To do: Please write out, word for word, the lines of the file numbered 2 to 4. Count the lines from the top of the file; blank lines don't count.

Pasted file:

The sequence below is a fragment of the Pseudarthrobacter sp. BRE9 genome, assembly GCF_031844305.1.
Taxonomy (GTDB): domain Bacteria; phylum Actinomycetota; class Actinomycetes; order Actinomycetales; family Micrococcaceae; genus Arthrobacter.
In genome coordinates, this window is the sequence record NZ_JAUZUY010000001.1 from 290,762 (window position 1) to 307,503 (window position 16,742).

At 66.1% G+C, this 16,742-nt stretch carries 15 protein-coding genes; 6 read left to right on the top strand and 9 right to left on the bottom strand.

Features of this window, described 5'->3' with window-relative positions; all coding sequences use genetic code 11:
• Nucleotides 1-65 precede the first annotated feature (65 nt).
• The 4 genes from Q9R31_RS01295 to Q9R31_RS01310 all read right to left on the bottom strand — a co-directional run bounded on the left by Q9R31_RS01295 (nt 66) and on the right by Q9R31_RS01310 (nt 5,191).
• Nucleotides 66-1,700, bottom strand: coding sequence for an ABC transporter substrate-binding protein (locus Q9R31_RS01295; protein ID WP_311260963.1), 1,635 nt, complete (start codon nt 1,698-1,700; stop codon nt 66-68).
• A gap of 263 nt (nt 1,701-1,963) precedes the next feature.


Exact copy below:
Taxonomy (GTDB): domain Bacteria; phylum Actinomycetota; class Actinomycetes; order Actinomycetales; family Micrococcaceae; genus Arthrobacter.
In genome coordinates, this window is the sequence record NZ_JAUZUY010000001.1 from 290,762 (window position 1) to 307,503 (window position 16,742).

At 66.1% G+C, this 16,742-nt stretch carries 15 protein-coding genes; 6 read left to right on the top strand and 9 right to left on the bottom strand.